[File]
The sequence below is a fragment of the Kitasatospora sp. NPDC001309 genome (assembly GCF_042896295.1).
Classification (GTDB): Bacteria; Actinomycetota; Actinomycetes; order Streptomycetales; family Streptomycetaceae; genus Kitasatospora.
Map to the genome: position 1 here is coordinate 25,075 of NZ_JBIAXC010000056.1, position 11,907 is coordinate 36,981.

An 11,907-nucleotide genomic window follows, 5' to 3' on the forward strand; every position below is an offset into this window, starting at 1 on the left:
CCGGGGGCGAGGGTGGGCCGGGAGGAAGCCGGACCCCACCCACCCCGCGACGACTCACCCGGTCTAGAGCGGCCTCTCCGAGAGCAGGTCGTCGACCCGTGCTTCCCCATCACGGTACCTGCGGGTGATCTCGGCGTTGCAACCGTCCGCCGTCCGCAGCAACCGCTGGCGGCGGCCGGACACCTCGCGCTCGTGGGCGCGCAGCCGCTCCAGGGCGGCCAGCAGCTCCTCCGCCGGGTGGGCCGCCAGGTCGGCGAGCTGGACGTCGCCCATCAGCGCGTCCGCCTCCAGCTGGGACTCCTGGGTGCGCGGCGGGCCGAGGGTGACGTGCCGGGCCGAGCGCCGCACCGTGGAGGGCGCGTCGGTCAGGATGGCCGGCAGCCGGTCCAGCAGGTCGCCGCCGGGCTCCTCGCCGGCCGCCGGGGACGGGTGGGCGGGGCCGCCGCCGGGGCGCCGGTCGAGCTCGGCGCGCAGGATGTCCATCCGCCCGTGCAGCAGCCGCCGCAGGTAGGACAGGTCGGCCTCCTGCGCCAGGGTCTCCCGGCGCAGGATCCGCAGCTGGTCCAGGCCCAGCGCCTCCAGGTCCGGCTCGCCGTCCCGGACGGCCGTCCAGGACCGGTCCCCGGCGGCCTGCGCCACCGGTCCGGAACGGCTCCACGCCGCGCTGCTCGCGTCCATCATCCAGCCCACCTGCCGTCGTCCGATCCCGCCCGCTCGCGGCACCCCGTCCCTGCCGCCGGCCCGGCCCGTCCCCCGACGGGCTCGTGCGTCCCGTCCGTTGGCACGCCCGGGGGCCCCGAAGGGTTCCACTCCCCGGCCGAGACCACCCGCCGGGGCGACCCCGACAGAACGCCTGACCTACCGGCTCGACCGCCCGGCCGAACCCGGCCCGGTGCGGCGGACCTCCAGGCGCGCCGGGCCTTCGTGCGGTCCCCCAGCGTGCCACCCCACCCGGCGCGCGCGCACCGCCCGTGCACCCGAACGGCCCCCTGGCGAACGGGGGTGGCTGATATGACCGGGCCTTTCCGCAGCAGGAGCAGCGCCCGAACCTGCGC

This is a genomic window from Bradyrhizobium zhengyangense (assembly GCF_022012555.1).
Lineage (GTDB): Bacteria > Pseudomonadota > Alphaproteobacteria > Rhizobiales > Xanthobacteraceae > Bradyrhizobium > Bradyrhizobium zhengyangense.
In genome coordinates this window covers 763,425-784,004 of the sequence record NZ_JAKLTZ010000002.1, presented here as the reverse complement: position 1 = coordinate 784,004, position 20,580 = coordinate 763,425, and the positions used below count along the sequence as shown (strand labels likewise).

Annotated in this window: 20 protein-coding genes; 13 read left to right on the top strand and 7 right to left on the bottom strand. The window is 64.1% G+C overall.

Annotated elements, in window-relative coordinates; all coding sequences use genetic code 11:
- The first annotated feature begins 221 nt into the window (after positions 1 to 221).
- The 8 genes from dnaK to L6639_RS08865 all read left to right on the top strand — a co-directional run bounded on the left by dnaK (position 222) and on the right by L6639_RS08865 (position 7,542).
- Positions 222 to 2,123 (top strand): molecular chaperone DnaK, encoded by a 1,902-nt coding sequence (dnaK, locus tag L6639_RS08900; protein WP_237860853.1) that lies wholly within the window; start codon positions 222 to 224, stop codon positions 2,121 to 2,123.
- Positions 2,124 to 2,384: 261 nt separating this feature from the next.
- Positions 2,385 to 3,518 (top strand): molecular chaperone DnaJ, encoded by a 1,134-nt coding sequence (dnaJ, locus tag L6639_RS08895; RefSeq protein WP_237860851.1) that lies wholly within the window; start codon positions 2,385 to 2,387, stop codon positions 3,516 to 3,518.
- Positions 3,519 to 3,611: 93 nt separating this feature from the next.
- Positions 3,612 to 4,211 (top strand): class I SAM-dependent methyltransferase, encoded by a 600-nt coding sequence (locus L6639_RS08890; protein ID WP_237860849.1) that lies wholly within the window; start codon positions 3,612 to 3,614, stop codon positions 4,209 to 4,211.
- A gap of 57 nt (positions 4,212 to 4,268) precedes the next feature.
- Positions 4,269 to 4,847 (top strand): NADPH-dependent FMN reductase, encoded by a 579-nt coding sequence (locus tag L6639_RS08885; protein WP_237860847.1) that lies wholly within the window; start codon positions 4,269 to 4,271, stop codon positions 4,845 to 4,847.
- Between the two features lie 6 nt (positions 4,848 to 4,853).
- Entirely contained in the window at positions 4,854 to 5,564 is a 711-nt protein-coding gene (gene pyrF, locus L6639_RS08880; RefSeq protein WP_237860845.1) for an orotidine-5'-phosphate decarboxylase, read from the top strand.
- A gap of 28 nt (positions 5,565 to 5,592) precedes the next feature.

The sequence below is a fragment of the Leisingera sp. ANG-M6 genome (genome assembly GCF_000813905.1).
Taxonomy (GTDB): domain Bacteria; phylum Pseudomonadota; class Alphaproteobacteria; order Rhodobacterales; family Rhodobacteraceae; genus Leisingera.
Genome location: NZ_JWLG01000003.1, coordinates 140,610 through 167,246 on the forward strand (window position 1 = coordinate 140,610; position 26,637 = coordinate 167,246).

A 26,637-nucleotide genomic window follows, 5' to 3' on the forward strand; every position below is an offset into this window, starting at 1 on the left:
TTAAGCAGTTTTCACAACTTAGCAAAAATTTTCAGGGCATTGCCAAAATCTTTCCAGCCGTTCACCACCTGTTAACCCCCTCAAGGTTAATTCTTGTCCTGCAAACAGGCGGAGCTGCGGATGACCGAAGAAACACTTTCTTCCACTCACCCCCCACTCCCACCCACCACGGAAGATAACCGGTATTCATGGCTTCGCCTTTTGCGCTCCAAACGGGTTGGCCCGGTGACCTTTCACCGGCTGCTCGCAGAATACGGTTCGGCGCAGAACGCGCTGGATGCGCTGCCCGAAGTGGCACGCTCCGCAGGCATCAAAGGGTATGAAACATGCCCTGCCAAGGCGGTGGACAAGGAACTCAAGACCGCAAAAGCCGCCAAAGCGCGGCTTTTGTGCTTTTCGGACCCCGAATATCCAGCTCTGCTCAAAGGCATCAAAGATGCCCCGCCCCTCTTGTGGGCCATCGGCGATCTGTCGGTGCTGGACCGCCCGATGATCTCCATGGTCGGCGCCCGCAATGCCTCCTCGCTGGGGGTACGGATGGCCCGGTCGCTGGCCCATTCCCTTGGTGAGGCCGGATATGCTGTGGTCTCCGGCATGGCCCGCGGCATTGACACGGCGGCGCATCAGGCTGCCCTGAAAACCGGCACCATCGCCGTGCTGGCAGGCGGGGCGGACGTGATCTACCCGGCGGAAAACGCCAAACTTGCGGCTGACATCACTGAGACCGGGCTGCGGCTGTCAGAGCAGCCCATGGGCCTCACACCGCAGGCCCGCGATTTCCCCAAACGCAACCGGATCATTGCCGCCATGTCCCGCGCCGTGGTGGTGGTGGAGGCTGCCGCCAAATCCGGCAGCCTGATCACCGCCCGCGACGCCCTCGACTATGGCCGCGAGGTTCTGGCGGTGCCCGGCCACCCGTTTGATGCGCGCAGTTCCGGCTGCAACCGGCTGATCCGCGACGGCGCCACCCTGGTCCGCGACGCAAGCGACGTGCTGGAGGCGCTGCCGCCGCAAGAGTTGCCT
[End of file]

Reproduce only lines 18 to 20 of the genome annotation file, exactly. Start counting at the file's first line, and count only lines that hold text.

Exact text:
- A gap of 57 nt (positions 4,212 to 4,268) precedes the next feature.
- Positions 4,269 to 4,847 (top strand): NADPH-dependent FMN reductase, encoded by a 579-nt coding sequence (locus tag L6639_RS08885; protein WP_237860847.1) that lies wholly within the window; start codon positions 4,269 to 4,271, stop codon positions 4,845 to 4,847.
- Between the two features lie 6 nt (positions 4,848 to 4,853).